You don't have to look hard these days to find a downer report about the fate of linear television.
And only a few key earnings calls into the Q3 reporting cycle, the news seems likely to get worse.
Update: Several hours after this story was filed, Google announced that YouTube had experienced its first quarterly decline in ad sales ever, with Q3 revenue dropping nearly 2% to $7.07 billion. You can read that story here.
As the first major pay TV operator to offer third-quarter customer metrics, Verizon reported the loss of around 95,000 Fios TV customers. As elegantly showcased by Lightshed Partners, that represented a surge of around 8.8% over the circa-87,000 customers lost to Verizon Fios TV in the second quarter.
The rate of cord-cutting also increased by a similar .8% rate from Q1 - Q2 for the wireless giant, after it had held largely steady for 18 months (see graphic).
With Comcast and Charter Communications set to deliver their Q3 reports later this week, expect video cord cutting to quite possibly re-emerge as a key issue. Comcast has lost 512,000 and 520,000 customers, respectively, in the first and second quarters of 2022.
Meanwhile, Lightshed analyst Richard Greenfield triangulated another early-Q3-season earnings report from Snap Inc., during which strong concerns were expressed about the current advertising sales market.
Snap Co-Founder and CEO Evan Spiegel spoke at length about navigating "this difficult macro environment that has impacted our advertising business over the past few quarters."
Responding to both Verizon's and Snap's metrics, Greenfield tweeted over the weekend, "Not a good start to earnings for anyone in the broadcast or cable TV network biz," noting that the Snap report signals a meaningful "pullback in brand ad spend in Q4 as recession fears build."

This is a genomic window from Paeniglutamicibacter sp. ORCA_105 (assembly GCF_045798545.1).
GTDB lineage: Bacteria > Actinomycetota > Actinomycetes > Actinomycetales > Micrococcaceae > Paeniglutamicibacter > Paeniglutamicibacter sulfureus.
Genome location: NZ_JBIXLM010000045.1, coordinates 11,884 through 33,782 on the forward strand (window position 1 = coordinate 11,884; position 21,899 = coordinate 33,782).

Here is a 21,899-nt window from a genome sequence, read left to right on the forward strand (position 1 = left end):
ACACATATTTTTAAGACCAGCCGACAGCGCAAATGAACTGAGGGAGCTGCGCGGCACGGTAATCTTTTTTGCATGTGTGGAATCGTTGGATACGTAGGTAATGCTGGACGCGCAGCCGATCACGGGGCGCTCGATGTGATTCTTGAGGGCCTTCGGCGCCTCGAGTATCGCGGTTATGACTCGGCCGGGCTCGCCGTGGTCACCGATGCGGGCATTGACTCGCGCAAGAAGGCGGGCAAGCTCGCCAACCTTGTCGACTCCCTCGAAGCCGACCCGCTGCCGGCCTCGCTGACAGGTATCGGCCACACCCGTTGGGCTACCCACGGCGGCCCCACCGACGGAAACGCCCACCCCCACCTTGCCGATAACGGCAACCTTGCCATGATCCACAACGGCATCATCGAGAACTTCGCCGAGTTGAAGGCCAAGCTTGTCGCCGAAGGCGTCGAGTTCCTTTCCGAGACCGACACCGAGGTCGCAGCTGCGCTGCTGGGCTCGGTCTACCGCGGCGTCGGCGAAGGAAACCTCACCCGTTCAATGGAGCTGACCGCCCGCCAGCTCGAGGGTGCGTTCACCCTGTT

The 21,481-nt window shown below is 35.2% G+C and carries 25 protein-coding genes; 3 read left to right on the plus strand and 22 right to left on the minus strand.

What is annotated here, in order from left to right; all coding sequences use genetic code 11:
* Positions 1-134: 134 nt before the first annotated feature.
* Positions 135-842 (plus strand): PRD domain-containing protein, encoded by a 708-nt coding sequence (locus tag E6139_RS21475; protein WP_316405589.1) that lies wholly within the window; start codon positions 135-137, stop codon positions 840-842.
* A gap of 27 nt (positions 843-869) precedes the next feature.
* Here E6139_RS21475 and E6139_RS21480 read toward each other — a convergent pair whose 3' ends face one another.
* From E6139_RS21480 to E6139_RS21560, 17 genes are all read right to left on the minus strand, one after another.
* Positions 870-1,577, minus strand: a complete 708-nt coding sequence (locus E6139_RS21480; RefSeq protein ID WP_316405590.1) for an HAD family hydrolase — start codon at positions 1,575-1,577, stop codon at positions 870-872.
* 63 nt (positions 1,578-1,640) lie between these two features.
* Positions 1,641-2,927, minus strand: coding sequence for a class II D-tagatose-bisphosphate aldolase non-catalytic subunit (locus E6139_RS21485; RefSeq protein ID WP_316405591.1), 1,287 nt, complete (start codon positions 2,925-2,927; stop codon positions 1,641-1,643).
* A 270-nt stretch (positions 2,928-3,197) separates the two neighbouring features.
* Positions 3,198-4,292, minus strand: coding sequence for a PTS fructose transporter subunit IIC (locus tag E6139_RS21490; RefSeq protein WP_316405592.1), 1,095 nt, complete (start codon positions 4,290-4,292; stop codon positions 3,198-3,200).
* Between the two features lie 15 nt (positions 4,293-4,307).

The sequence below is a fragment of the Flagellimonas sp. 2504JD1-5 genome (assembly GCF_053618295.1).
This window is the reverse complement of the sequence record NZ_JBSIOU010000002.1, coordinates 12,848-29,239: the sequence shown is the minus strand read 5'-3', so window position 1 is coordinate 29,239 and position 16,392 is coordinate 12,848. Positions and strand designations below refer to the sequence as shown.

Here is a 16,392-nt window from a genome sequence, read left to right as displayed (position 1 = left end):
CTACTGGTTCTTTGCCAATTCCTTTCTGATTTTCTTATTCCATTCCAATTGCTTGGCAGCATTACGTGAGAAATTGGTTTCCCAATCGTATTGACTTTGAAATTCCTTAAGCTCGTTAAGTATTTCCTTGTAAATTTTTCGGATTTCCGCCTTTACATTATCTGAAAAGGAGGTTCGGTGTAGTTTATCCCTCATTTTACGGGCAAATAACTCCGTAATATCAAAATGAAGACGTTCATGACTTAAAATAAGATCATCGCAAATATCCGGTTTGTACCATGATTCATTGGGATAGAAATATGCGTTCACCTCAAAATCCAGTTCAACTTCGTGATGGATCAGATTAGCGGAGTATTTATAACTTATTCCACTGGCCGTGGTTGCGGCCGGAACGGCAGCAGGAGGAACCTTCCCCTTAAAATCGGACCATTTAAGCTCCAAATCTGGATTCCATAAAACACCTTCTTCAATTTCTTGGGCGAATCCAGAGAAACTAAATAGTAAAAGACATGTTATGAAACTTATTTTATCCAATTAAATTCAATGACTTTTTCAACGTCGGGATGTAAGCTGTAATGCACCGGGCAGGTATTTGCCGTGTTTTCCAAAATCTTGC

Tracking the executive pessimism on its latest "Earnings Scorecard," Lightshed also found that, among the 69 companies it tracks, mentions of the term "recession" increased to 60 in the second quarter vs. just two in the third quarter of 2021.
Observing the behavior of one of the video business' biggest advertisers, Procter & Gamble, during its Q3 call last week, we didn't find a mention of the "R" word even once.
But the company did discuss a "very challenging cost environment, with CFO Andre Schulten noting, "When you think about our marketing spend, we estimate there is still significant opportunity to optimize in the ability to reach consumers more broadly and more effectively at significantly lower cost as our digital reach increases." ▪️
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Daniel Frankel is the managing editor of Next TV, an internet publishing vertical focused on the business of video streaming. A Los Angeles-based writer and editor who has covered the media and technology industries for more than two decades, Daniel has worked on staff for publications including E! Online, Electronic Media, Mediaweek, Variety, paidContent and GigaOm. You can start living a healthier life with greater wealth and prosperity by following Daniel on Twitter today!